With the oven knob in the OFF POSITION the oven turns on for a few minutes then it shuts off by itself. This happens randomly during the day or night. I suspect a defective control board. Am I on the right track? Thanks for your help.
Answer Mimmo, Sorry, but no you're not on track. The "control board" or clock WB27T10469 is a clock only. It has no function or control of the oven burner. Your issue with the oven turning itself on for a few minutes when the knob is in the "OFF" position would involve the oven thermostat WB20K8 There would be an issue in the electrical contacts in the thermostat and it will need to be replaced.
We have a problem with lighting our oven. It wont lite
, but the burners on top are fine and are working. Would like to replace the part that is causing the oven to not work. What part would that be?
Answer Hello Michelle. Test for 3.2-3.6 volts AC at the gas safety valve with the igniter turned on. If the voltage is there, you have a bad safety valve. If the voltage is low, you have a weak igniter and the igniter will need to be replaced. You can test this with a multi-meter TJMA-DMT3. Here is a link on how to use a multi-meter. http://forum.appliancepartspros.com/oven-repair-including-ranges-cooktops/4810-how-check-continuity-ohmmeter.html
Ater using oven shut off oven and it would not turn off off. Unplugged oven and it shut off. Plugged oven back in and even with knob off it came back on? What would cause this?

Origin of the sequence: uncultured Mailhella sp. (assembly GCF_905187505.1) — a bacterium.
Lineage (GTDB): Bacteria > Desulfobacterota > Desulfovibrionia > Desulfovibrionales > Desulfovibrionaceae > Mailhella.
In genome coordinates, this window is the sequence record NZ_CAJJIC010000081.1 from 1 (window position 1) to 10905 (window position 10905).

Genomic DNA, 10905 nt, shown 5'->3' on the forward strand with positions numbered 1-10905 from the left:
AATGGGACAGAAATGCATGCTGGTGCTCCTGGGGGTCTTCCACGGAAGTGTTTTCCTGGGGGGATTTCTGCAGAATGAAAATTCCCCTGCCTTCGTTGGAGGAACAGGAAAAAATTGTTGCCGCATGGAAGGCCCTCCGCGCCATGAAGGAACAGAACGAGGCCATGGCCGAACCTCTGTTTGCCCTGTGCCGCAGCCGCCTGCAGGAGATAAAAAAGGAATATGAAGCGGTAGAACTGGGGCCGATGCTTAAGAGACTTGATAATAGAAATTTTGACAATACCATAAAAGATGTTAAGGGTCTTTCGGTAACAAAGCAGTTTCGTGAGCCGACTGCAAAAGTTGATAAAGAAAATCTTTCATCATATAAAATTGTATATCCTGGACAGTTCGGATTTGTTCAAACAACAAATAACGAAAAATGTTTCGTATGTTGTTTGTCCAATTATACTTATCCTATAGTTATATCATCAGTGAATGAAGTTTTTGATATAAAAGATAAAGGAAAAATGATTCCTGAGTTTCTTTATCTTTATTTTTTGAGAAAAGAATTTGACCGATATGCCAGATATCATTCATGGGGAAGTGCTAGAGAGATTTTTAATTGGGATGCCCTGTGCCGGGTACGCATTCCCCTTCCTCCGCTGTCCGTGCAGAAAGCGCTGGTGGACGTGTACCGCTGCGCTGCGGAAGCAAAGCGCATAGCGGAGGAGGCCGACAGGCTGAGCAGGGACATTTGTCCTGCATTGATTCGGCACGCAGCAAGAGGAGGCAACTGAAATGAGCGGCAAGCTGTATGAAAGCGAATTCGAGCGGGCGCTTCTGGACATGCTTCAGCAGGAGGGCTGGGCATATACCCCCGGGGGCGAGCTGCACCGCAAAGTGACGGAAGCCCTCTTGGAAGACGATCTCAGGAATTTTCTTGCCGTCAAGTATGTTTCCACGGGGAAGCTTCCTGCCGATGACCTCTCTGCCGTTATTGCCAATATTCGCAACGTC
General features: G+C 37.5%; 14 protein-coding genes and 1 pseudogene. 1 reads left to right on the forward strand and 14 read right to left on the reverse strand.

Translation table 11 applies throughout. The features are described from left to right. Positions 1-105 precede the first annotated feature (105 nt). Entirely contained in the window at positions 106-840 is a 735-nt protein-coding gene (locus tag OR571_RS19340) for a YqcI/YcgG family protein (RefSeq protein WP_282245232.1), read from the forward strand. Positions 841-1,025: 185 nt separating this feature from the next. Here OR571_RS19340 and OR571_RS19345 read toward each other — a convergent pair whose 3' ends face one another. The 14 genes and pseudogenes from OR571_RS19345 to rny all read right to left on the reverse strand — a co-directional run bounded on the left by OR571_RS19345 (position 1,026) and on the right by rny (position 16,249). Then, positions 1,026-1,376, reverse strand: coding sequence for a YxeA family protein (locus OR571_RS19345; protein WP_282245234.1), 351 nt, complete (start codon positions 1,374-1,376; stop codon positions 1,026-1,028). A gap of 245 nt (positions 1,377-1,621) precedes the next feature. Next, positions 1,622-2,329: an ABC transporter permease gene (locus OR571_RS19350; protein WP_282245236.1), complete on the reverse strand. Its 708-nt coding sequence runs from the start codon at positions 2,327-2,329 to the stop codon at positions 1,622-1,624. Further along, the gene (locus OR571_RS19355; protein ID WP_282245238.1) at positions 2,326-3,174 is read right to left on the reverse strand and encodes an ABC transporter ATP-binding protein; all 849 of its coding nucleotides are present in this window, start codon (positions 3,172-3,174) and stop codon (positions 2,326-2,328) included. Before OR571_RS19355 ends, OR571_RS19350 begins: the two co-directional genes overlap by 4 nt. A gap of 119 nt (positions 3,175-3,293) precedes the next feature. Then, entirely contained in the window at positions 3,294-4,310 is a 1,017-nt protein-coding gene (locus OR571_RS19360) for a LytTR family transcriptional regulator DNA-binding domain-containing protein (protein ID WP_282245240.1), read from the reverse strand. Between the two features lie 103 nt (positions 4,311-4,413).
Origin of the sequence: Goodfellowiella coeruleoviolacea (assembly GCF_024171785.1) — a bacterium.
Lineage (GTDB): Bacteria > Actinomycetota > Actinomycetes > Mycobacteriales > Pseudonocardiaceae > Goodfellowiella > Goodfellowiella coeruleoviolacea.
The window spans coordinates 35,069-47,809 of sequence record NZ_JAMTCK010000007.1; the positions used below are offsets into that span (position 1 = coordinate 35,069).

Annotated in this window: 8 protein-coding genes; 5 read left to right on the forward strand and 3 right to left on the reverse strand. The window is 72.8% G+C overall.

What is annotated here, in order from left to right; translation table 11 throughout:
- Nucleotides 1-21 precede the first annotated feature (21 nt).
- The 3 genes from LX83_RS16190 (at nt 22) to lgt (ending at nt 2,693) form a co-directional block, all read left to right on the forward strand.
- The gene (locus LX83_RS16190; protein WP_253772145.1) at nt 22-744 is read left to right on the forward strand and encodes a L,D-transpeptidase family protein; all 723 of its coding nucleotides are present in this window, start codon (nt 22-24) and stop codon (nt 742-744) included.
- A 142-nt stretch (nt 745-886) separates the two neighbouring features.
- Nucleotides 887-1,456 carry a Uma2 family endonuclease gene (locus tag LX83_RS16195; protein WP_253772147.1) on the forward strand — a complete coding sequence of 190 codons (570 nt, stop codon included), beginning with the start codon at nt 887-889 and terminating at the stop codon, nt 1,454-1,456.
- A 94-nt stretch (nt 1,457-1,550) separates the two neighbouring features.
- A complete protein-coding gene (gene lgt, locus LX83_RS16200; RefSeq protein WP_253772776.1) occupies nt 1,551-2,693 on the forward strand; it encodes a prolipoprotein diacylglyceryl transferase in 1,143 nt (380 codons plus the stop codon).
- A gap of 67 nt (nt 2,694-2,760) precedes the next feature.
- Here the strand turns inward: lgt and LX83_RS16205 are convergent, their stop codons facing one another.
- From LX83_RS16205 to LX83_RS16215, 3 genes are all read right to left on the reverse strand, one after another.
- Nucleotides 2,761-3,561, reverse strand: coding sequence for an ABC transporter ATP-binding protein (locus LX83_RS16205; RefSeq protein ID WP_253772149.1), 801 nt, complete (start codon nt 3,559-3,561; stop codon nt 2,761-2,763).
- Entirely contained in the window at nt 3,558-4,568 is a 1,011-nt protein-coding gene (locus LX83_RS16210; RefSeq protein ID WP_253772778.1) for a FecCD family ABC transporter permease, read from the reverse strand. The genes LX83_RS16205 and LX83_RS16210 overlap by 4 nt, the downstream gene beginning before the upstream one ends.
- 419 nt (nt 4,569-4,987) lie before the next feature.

Answer Hello Larry. It sounds like the thermostat WB20K8 is bad and will need to be replaced on the unit. Make sure the knob is not broken and not turning the shaft of the thermostat. This will cause the issue as well.
Is the clock responsible for any igniting function of the oven?
Answer Hello Karen,
The clock contains the control circuits that turn on and off the bake and broil elements, so the answer to your question is yes. Once the control circuit is activated, the relay on same sends voltage to the ignitor. As the ignitor heats up, voltage is sent to the coils on the gas valve which builds an electromagnetic field. When the current flow through the ignitor reaches from 3.2 to 3.6 amps, the magnetic field generated in the gas valve coils become strong enough to open the gas valve and you have ignition. When the unit cycles or is turned off, the electromagnetic field breaks down and the gas valve closes itself since it contains a spring that holds it shut until the process repeats.